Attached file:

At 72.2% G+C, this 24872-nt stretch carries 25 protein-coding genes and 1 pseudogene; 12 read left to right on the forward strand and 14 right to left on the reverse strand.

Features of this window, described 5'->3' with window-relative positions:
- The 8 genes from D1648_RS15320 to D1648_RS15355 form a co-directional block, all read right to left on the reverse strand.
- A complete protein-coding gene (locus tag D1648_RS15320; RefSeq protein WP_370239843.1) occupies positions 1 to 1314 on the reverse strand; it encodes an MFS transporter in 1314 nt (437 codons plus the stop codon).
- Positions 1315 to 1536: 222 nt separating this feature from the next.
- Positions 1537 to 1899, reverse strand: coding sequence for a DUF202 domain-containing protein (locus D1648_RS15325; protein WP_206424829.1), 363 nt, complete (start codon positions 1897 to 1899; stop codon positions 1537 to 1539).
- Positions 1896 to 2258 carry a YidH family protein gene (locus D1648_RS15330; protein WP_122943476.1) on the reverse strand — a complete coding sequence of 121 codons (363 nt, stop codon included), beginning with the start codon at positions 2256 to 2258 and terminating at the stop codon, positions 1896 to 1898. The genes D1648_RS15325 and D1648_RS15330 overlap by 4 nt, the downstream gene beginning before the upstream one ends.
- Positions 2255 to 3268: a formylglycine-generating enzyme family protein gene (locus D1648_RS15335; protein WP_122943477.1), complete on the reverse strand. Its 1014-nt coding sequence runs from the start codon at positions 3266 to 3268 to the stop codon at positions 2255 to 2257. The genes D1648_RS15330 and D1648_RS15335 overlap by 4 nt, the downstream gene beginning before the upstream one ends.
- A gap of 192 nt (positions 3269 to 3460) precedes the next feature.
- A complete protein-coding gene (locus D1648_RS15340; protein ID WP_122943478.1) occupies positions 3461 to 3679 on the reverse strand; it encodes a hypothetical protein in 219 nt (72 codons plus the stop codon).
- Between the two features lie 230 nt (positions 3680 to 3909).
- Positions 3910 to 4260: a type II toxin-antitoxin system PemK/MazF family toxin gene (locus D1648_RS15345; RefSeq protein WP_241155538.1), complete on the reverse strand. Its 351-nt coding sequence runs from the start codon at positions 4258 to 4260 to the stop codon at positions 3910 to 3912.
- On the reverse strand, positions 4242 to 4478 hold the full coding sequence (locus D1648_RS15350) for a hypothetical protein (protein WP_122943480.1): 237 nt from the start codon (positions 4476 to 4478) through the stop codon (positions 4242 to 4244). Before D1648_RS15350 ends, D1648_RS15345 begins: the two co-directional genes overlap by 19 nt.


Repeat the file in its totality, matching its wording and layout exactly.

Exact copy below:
At 72.2% G+C, this 24872-nt stretch carries 25 protein-coding genes and 1 pseudogene; 12 read left to right on the forward strand and 14 right to left on the reverse strand.

Features of this window, described 5'->3' with window-relative positions:
- The 8 genes from D1648_RS15320 to D1648_RS15355 form a co-directional block, all read right to left on the reverse strand.
- A complete protein-coding gene (locus tag D1648_RS15320; RefSeq protein WP_370239843.1) occupies positions 1 to 1314 on the reverse strand; it encodes an MFS transporter in 1314 nt (437 codons plus the stop codon).
- Positions 1315 to 1536: 222 nt separating this feature from the next.
- Positions 1537 to 1899, reverse strand: coding sequence for a DUF202 domain-containing protein (locus D1648_RS15325; protein WP_206424829.1), 363 nt, complete (start codon positions 1897 to 1899; stop codon positions 1537 to 1539).
- Positions 1896 to 2258 carry a YidH family protein gene (locus D1648_RS15330; protein WP_122943476.1) on the reverse strand — a complete coding sequence of 121 codons (363 nt, stop codon included), beginning with the start codon at positions 2256 to 2258 and terminating at the stop codon, positions 1896 to 1898. The genes D1648_RS15325 and D1648_RS15330 overlap by 4 nt, the downstream gene beginning before the upstream one ends.
- Positions 2255 to 3268: a formylglycine-generating enzyme family protein gene (locus D1648_RS15335; protein WP_122943477.1), complete on the reverse strand. Its 1014-nt coding sequence runs from the start codon at positions 3266 to 3268 to the stop codon at positions 2255 to 2257. The genes D1648_RS15330 and D1648_RS15335 overlap by 4 nt, the downstream gene beginning before the upstream one ends.
- A gap of 192 nt (positions 3269 to 3460) precedes the next feature.
- A complete protein-coding gene (locus D1648_RS15340; protein ID WP_122943478.1) occupies positions 3461 to 3679 on the reverse strand; it encodes a hypothetical protein in 219 nt (72 codons plus the stop codon).
- Between the two features lie 230 nt (positions 3680 to 3909).
- Positions 3910 to 4260: a type II toxin-antitoxin system PemK/MazF family toxin gene (locus D1648_RS15345; RefSeq protein WP_241155538.1), complete on the reverse strand. Its 351-nt coding sequence runs from the start codon at positions 4258 to 4260 to the stop codon at positions 3910 to 3912.
- On the reverse strand, positions 4242 to 4478 hold the full coding sequence (locus D1648_RS15350) for a hypothetical protein (protein WP_122943480.1): 237 nt from the start codon (positions 4476 to 4478) through the stop codon (positions 4242 to 4244). Before D1648_RS15350 ends, D1648_RS15345 begins: the two co-directional genes overlap by 19 nt.